I’m so pleased to be featuring The Punch and Judy Girl by Sheila Newberry on Linda’s Book Bag. Sheila has kindly written a guest post all about how she began as a writer that I’m delighted to share with you today.
Published on 4th May 2017 by Bonnier Zaffre, The Punch and Judy Girl is available for purchase in e-book and paperback here.
The Punch and Judy Girl
CAUGHT BETWEEN FAMILY AND DUTY – CAN SHE FOLLOW HER DREAM?
After the death of her father, a much-loved Punch and Judy man, May Moon packs her bags and moves to the seaside in the hope of continuing his legacy.
Already tasked with looking after her younger sister, May little imagines her summer will grow tougher still. Her long absent mother has finally returned – and with an agenda all of her own.
But as May struggles to balance her family’s competing demands – and honour her father’s legacy – she’s surprised to discover her passion for performing grows ever stronger.
As the world around her begins to change, might she finally be able to find a dream of her own?
A Guest Post by Sheila Newberry
A few years after the end of the war, we girls at grammar school who were about to launch ourselves into the world of work were questioned about our choice of future careers. Most girls wanted to be teachers or nurses, one a scientist, all choices which were greeted with approval. When it was my turn, I blushed and said simply “I want to be a writer…” A pause, then came the answer: “But Sheila, don’t you know there is a shortage of paper?” I have been conscious of that ever since…
I learned to read and write at three years old, but my mother said I was telling stories to myself in my cot. She and Dad used to listen outside the door. I guess it was my way of getting off to sleep. I was a premature baby, almost born in an Austin 7 en route to Suffolk where Mum was going to care for her sister who had just had a baby herself! She made it to the top step of the stairs at Auntie’s house and I decided to put in an appearance! I was bright yellow with jaundice and baptised hurriedly.
When I was seven I entertained the school on a Friday afternoon in the village hall to a long-running saga about a black-eyed pirate called Bill. I made it up as I went along and was so absorbed in the story I wasn’t self-conscious, until the hall caretaker told my aunt (with whom we stayed at times during the war, after being bombed out) how he put down his bucket and mop, and like my parents, “listened outside the door.” Then I felt too shy to continue. However, I was writing all the time. Shortage of paper then indeed: kind friends cut the flyleaves from old books for my use! I wrote my first “book” before I was ten, in purple ink, all sixty pages of it, probably purple prose as well!
Later, when I was fifteen, I won an essay prize. The subject was Waste Paper, just up my street. I was an avid collector, especially of ancient comics, though my mother pointed out to me that there wasn’t much point in replying to the reader who wanted a penfriend, as “she must be thirty by now!” I nearly didn’t enter this inter-schools competition set up by the local paper, because I had dashed off pages in my usual awful scrawl, “You let your pen run away with you,” as Dad said. The Head mistress appeared with my script and said: “The deadline is tomorrow. Stay after school and rewrite this with no blots!” Reluctantly, I did, and my form tutor kindly delivered my effort by hand. I thought no more of it until one morning I was puzzled by girls coming up to me, and saying “Well done!”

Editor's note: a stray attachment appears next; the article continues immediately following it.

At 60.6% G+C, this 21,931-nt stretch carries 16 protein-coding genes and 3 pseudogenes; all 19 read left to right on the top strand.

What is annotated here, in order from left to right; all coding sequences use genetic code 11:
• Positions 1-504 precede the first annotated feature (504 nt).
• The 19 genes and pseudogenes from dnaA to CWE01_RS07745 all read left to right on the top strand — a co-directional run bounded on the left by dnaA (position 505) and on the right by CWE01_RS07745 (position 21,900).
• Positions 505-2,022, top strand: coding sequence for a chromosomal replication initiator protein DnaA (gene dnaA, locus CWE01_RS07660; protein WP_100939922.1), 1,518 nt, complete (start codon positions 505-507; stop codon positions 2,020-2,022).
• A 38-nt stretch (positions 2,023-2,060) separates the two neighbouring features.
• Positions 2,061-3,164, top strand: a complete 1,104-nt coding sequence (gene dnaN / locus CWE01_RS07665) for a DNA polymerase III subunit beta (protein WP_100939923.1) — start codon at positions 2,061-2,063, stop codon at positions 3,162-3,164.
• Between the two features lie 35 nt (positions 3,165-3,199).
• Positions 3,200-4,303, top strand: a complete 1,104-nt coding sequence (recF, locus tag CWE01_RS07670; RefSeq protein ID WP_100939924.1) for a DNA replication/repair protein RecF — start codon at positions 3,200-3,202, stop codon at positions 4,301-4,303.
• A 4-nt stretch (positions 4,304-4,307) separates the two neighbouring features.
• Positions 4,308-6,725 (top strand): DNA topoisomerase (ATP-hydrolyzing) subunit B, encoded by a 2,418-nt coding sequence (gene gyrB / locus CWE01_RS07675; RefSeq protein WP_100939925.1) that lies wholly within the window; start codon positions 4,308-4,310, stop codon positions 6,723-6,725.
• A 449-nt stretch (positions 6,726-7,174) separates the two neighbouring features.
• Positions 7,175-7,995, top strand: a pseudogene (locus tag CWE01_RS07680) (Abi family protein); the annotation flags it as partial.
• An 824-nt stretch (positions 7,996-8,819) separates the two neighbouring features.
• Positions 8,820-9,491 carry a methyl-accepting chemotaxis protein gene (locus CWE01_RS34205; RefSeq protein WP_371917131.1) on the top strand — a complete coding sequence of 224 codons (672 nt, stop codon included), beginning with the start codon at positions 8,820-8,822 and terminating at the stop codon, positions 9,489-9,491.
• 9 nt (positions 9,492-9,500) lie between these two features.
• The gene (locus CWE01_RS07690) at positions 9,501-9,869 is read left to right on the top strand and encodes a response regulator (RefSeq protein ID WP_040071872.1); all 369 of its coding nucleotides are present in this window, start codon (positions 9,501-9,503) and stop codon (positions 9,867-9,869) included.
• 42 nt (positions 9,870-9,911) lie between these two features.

I had come first out of 3,000 entries. I was embarrassed because the Head Girl had come second…. Years later, my old Head Teacher wrote to me, “You have a gift, Sheila, I do hope you use it!” Well, I try, I really do, Miss C.
I married young and John and I brought up our five boys and four girls on a smallholding in the Weald of Kent. The house was in a poor state of repair, we had mice under the floorboards and bats in the loft, but we loved it all. We had numerous pets (as well as the “pests”) – I never stopped writing, and the children were a great inspiration! I wrote articles on family life for magazines, and short stories for the American bible-belt for children. With the welcome dollars we purchased a large portable swimming pool. The children all learned to swim in it, but all I could do was float in an old tyre with the current baby on my lap!
I was also village correspondent while we lived in that village. Emboldened, I began to write romantic short stories, set in the past, and had wonderful feedback from readers. My editor told me I should write books, “because we all want to know what happened next!” So I did.
I will go on writing, I hope, until I drop. I am writing the biography of my great-grandmother Emma, a story-teller herself, and a remarkable woman. I have reached 1862 right now – it was entitled Nelly Has Made You a Chocolate Cake, but is now The Forget-Me-Not Girl. There are many more stories to write – and thank you for reading this!
(And thank you Sheila for sharing this story with us!)
About Sheila Newberry
Sheila Newberry was born in Suffolk and spent a lot of time there both before and during the war. She wrote her first ‘book’ before she was ten – all sixty pages of it – in purple ink. Her family has certainly been her inspiration and she has been published most of her adult life. She spent forty years living in Kent with her husband John on a smallholding, and has nine children and twenty-two lively grandchildren. They retired back to Suffolk where Sheila still lives today.
All of Sheila’s books are available here.
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